We could, for example, simply notice our response to the mundane changes in our daily lives — such as, when the banks have lowered their interest rates yet again, or when the supermarket has rearranged its shelves, or when a speed bump has been added to our favorite shortcut through the neighborhood. Do we feel irritated and annoyed? Why? Is it simply a matter of inconvenience or a resistance to impermanence?

A more proactive approach is the conscious practice of letting go — throwing out aging but still edible food for instance, or recycling books. We could give away unused clothes cluttering our closet or have a yard sale of old kitchenware. Be curious! What happens? Does it feel good to clear out what is no longer needed or is it frightening? What happens to the space our letting go creates? Do we enjoy the spaciousness or fill it up right away? And what stories come up to prevent us from letting go of any of it at all?

Going out into nature is another option. Nature is abundant with reminders of impermanence. Observe the short life of a flower, the color changing leaves, migrating birds, shifting clouds, the creeping lateness of dawn. Although less challenging than a corpse, they are no less revealing when you pay attention!

Most important and perhaps most daunting is taking steps to prepare for the final phase of our own lives – for a time of disability, dependency and death. This is a powerful acknowledgement of our impermanence.

We could start with little steps like saving a dollar out of every ten for “that time,” or going to a talk on estate planning or downloading an advanced healthcare directive. Pay attention to the feelings that emerge. Breathe. Release. Remember that our plans may never unfold as we expected and then proceed with them anyway.

Awareness, acknowledgement and release are the keys to this practice of impermanence.

Maryanne’s death left my husband and me dealing with four storage lockers and a tiny apartment crammed with her stuff.  Her sister-in-law told us to simply throw it all away. Attached, we could not do that. It would be like throwing Maryanne away. Her love of the beauty of things needed to be honored! She had exquisite taste.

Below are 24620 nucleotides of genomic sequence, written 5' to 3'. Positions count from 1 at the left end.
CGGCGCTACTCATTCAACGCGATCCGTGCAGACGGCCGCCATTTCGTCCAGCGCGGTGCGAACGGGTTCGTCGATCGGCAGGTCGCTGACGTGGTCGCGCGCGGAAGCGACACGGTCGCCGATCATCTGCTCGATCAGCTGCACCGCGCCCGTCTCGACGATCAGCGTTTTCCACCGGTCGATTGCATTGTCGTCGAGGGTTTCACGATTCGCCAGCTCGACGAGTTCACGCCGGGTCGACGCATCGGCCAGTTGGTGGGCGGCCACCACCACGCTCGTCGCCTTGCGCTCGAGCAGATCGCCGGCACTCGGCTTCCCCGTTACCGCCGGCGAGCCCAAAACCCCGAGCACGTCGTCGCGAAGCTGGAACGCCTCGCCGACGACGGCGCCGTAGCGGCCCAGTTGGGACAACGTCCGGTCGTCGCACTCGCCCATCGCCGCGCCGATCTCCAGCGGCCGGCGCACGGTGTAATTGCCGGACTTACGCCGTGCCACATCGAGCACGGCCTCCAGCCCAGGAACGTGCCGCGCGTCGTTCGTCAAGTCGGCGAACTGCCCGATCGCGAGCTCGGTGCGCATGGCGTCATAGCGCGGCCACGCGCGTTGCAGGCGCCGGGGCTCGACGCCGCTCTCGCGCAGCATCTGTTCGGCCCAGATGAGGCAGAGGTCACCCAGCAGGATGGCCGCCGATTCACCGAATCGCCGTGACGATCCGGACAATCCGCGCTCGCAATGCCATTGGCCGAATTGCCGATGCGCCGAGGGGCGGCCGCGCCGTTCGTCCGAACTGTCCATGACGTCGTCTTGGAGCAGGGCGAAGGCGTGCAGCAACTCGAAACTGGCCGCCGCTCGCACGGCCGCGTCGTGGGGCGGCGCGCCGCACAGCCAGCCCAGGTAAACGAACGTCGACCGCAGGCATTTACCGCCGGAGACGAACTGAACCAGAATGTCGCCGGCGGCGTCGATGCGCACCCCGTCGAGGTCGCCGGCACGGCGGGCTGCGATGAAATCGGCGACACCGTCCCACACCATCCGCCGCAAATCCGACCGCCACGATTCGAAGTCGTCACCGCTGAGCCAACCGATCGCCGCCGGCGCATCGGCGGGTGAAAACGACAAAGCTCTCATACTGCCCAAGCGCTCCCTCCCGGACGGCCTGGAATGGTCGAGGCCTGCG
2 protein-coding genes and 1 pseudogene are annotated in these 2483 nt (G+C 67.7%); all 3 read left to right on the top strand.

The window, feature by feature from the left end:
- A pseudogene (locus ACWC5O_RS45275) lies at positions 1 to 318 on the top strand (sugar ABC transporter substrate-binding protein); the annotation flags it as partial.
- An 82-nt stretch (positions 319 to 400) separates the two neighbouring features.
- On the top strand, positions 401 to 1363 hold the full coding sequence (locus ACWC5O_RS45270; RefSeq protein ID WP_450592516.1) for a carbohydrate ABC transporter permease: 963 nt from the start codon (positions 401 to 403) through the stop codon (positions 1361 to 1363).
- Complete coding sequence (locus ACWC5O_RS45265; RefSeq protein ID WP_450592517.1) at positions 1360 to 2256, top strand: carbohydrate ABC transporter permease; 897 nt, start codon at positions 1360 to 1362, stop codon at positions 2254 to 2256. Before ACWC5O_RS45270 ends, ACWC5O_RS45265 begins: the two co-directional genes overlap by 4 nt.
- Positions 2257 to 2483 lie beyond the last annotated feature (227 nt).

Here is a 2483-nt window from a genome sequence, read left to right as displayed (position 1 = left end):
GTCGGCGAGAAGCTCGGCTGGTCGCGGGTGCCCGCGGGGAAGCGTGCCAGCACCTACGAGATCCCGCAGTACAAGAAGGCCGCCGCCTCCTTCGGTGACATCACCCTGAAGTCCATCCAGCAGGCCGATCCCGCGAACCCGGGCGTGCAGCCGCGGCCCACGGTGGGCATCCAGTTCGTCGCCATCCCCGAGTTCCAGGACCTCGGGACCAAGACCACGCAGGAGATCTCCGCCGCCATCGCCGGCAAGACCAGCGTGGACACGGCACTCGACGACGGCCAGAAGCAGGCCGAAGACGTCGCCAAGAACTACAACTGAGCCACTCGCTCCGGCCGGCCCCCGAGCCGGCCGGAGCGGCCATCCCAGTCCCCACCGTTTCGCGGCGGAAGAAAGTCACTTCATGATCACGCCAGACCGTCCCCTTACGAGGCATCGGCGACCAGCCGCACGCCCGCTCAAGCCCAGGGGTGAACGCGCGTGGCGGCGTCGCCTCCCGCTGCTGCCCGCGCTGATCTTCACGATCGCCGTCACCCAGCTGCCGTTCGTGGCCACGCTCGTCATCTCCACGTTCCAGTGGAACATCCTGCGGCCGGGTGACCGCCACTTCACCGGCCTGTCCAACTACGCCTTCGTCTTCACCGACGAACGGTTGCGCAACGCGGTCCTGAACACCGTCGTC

Carefully, we sorted through her lockers seeking homes for this and that, much of it finding its way into our own closets. But there was SO MUCH! As our own capacity to take in Maryanne’s possessions or find them homes diminished, more of her things went into the trash bin. It was wrenching! It was illuminating! It was our grieving process!

I was reminded that nothing remains of a life but memory and this too will fade as the last of our acquaintances follow us into death.

Certainly there are a few people — exceptionally talented, holy or notorious — whose names and stories survive the test of time . . . reformed and distorted through repetition and by design. But these people are the exceptions. Most of us are for the dustbin.

One final suggestion for this exercise in impermanence — think of your life legacy, not as a monument of stone but as a sand castle. This will release you from a lot of expectations.

Create a life well lived, thoroughly enjoyed, and full of uplifting experiences, human connection and love. These are easier to carry, take up little space and in their reverberating influence on others — more likely to endure.

Blessings and bliss,



WANT TO USE THIS ARTICLE IN YOUR EZINE OR WEB SITE? You can, as long as you include this complete blurb with it: Grief, Loss and Death Expert Dr. Michelle Peticolas, empowers professional women struggling with grief and loss to find peace-of-mind, closure and a life worth living. If you’re ready to shift into a whole new way of being with death and loss, a new way of living your life, get Michelle’s complimentary illustrated guide, Essentials for Grieving Well at